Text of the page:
Giant Sequoias need an enormous amount of water. By growing near the meadow but not in it, they can benefit. Their roots capture moisture as it drains toward the meadow. Sequoias shallow roots can support a giant tree in less than three feet of earth by spreading out far from the trees. Interlocking roots throughout the forest help to support the Sequoias. As Sequoias grow taller, they loose lower branches due to fire or lack of Sun. Once the trees rise above the rest of the forest canopy, their pointed crowns round off. Dead tops mark the oldest Sequoias. Once mature they grow no taller, but continue to grow thicker.

Foot traffic wears away topsoil exposing shallow Sequoia roots. Most large sequoias die by falling after root damage, soft soil,  heavy snow or the wind.

Giant sequoia groves are portions of Sierra Nevada mixed conifer forest that contain giant sequoias. In most groves, giant sequoias are fewer in number than other tree species but are the most visually striking and dominant in size. Within park boundaries, park staff distinguishes approximately 40 different giant sequoia groves, ranging from one to tens of thousands of sequoia trees per grove. Giant Forest is a large sequoia grove, set on a rolling plateau between the Marble and Middle Forks of the Kaweah River in Sequoia National Park. It is the largest of the unlogged giant sequoia groves, and it contains more exceptionally large sequoias than any other grove. It hosts the largest living sequoia, the General Sherman Tree. In this grove, visitors can see the effects of decades of prescribed burning: open forest conditions and clumps of giant sequoia seedlings that establish after fire.

Grant Grove is located in Kings Canyon National Park. This grove has numerous exceptionally large sequoias grouped in a 90-acre area. A higher percentage of this grove’s mature sequoias reach sizes of ten, fifteen, and twenty feet (3, 4.5, or 6 m) in diameter than in any other grove.

Redwood Mountain Grove is a very large grove of a spectacular old growth sequoias and a diversity of plants on the forest floor. In the spring, the colorful mix of wildflowers along the ridge trail and near Redwood Creek will delight hikers as much as the giant sequoias. In the fall, the dogwood shrubs turn a deep red color, and the fall light provides good photo opportunities.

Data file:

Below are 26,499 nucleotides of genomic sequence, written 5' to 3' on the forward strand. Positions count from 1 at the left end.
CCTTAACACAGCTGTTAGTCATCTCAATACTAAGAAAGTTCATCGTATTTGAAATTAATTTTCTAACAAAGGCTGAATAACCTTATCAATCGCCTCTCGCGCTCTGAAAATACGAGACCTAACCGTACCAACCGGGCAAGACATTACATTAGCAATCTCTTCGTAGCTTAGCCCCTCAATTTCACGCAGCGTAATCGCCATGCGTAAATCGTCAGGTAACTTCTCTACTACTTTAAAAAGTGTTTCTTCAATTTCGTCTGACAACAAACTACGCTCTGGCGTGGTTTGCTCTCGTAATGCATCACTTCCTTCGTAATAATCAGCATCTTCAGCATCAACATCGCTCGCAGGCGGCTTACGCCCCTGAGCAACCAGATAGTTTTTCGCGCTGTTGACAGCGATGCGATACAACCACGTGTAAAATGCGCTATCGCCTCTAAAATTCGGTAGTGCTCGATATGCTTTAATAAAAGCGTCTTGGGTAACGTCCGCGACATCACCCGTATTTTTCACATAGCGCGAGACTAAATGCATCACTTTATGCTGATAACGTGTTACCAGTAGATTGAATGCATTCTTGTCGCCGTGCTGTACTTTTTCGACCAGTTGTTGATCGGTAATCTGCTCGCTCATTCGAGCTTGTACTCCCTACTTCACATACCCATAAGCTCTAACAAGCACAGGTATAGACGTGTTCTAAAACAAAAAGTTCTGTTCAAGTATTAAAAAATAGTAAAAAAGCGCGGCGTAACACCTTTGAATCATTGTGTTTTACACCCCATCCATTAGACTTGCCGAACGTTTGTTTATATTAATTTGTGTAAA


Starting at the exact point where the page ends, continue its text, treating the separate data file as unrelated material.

Redwood Mountain Grove is the largest grove in total area, has the largest area of old growth giant sequoias, and contains more mature sequoias than any other grove. This grove was one of the first areas where Sequoia and Kings Canyon National Parks started prescribed burning to reduce fuels and stimulate giant sequoia reproduction. The large fire scars on some of the monarch giant sequoias are a testament to the presence of fire over many centuries in sequoia groves. Today, the open stands of trees and the growth of young giant sequoias at Redwood Mountain Grove illustrate successful outcomes of the parks’ fire program

The Sugar Bowl Grove is one of few examples of a nearly pure giant sequoia forest, rather than the typical mix of giant sequoias with other types of trees.


Some interesting facts:

  1. General  Sherman, the name was given by James Wolverton in 1879, after the leader he served under during the Civil War, is the largest tree by Volume and weight.  General Sherman, in the US, has a girth of 109 feet around on the ground and is 36.5 feet in diameter at the base.

2. El Tule in Mexico is largest by thickness in the world.

3. Coast Redwood is the tallest tree in the world. It is 367 feet tall and 10 feet in diameter.

4. Sugar Pine is biggest and tallest pine tree. It is 216 feet tall and 10 feet in diameter.

5. General Grant, in Kings Canyon National Park, USA, is the largest tree by width.

6. Centennial stump in California National park is 24 inch in diameter. Eastern people in Philadelphia did not believe that such a giant tree existed and called it a “California Hoax”.

7. Sentinel Tree, a Sequoia in Sequoia National Park, is 2,200 years old.

  1. Giant Forest, named by John Muir, in Sequoia National Park hosts four of world’s five largest trees. In Giant Forest Sequoias grow bigger than anywhere else, and Round Meadow is one of the best Sequoia habitat within Giant Forest.


The above information is from Park website and display boards in National park.